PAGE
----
He never said boo.
The back side of the Chemistry building butted up against Mt. Vernon Cemetery and if you were ever going to skip out a little early on your Chemistry class, the route through the cemetery made a fine path out-of-view of the rest of the school.
It had to happen. It had to be. Call it destiny, or fate, or kismet…whatever you want, but someone (who shall remain nameless) had to figure out that those three one-gallon jugs of trapped Sodium could be liberated from the class and stored temporarily behind one of the taller cemetery headstones, knowing that none of the people there getting their eternal rest was going to tell a soul, so to speak.
Like I said, there were enormous pressures on my generation back then. Gas had just gone up to 34 cents a gallon and the price of a hamburger at the Kow Korner had mysteriously gone up to the same 34 cents. Forces were aligned against us! In that kind of pressure-cooker situation it seemed only natural to want to blow off a little steam. So…somebody and a few friends (who shall all remain nameless) decided to retrieve the purloined Sodium at dusk and drive down to the little foundation road next to nearby Skagit River. Standing on the bank, the flat land belonging to Burlington was on one side of the river, and the other side held a small amount of houses, the cemetery, and Mt. Vernon High.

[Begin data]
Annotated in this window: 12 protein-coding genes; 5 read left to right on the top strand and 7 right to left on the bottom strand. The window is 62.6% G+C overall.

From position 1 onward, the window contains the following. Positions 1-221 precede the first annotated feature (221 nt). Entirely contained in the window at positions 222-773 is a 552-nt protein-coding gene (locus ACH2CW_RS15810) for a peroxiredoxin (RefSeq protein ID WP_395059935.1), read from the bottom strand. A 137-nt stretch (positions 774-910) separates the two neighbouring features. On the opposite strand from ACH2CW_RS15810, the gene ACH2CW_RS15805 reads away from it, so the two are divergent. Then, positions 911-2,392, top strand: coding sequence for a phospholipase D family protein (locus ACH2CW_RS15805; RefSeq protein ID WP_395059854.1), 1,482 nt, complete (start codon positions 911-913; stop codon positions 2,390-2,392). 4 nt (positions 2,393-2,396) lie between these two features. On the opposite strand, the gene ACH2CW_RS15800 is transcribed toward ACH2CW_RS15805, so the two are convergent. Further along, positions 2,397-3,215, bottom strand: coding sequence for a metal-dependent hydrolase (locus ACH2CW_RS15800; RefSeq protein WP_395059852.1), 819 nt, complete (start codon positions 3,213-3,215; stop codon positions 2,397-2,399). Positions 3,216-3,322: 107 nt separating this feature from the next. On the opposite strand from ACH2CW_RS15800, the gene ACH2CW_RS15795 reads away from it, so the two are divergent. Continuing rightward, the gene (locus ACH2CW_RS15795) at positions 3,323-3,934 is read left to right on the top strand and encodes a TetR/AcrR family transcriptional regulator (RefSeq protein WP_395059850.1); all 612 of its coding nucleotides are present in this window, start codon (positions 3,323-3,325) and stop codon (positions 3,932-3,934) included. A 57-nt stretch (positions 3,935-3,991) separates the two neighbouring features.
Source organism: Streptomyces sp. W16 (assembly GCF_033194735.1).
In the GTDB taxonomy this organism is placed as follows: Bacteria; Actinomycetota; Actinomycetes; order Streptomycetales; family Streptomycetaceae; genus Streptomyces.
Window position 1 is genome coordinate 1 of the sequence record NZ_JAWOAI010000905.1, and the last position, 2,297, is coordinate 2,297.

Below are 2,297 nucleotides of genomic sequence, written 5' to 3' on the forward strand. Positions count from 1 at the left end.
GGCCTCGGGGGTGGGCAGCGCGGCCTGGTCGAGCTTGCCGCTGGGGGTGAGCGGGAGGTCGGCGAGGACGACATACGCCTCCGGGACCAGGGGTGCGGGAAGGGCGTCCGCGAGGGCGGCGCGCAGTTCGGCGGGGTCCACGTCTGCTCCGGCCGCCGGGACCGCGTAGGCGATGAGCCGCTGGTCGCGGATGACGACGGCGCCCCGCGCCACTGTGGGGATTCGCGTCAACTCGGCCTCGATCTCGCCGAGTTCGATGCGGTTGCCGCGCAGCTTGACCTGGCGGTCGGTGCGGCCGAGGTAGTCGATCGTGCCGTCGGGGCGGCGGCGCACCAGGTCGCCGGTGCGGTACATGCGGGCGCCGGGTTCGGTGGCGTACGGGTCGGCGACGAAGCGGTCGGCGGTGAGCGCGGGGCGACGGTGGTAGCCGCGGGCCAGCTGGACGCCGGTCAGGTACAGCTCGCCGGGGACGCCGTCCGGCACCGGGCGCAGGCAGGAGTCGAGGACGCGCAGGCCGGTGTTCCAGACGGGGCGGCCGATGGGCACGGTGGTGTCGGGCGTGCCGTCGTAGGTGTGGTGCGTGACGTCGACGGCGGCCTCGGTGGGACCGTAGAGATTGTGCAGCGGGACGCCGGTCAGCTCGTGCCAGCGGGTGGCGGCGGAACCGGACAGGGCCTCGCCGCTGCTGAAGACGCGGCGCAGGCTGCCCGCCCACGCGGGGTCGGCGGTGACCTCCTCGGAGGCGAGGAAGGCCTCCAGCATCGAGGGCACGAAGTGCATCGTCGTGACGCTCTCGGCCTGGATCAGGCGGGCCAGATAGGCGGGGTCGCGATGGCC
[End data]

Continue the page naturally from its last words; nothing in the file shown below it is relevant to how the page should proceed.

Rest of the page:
Hidden beneath a group of trees, somebody ever-so-carefully unscrewed the lids on the three jars and…threw them in the river. It was just getting dark enough that they thought there was no chance of discovery. The Skagit River, which is only seventy-yards wide at the most, travels so slowly that no one bothers to take an inner tube and ride it in the summer months.
At first there were only little pimples of water on the surface and everything seemed calm. Then, a strange glow began shining from below. All of a sudden there were one, two…three globes of orange light getting near the surface. Without warning, several orbs of fire shot up high into the night sky and miraculously fell back into the water without hitting the nearby houses. Within seconds, all that was left was a quarter-mile long cloud of smoke and a squadron of dead mosquitos that floated on the still, green river.
Folks around Mt. Vernon are the hearty sort and not prone to panic or hysteria so news of the event never showed up in the Skagit Valley Herald but I know many, many people who witnessed what could only be described as a probing attack by aliens to test our defenses.
Rest assured that if aliens ever get it into their slimy green heads to mix it up with the citizens of Skagit Valley, I know a sure-fire formula for a hellacious stink bomb that will drive them back to Uranus or X105A or wherever the hell they came from. But don’t thank me.
Thank Mr. Thompson.
THE GREAT ALIEN UFO SCARE OF 1966
Created by Daryl Buckner
Copyright 2013 © Daryl Buckner All Rights Reserved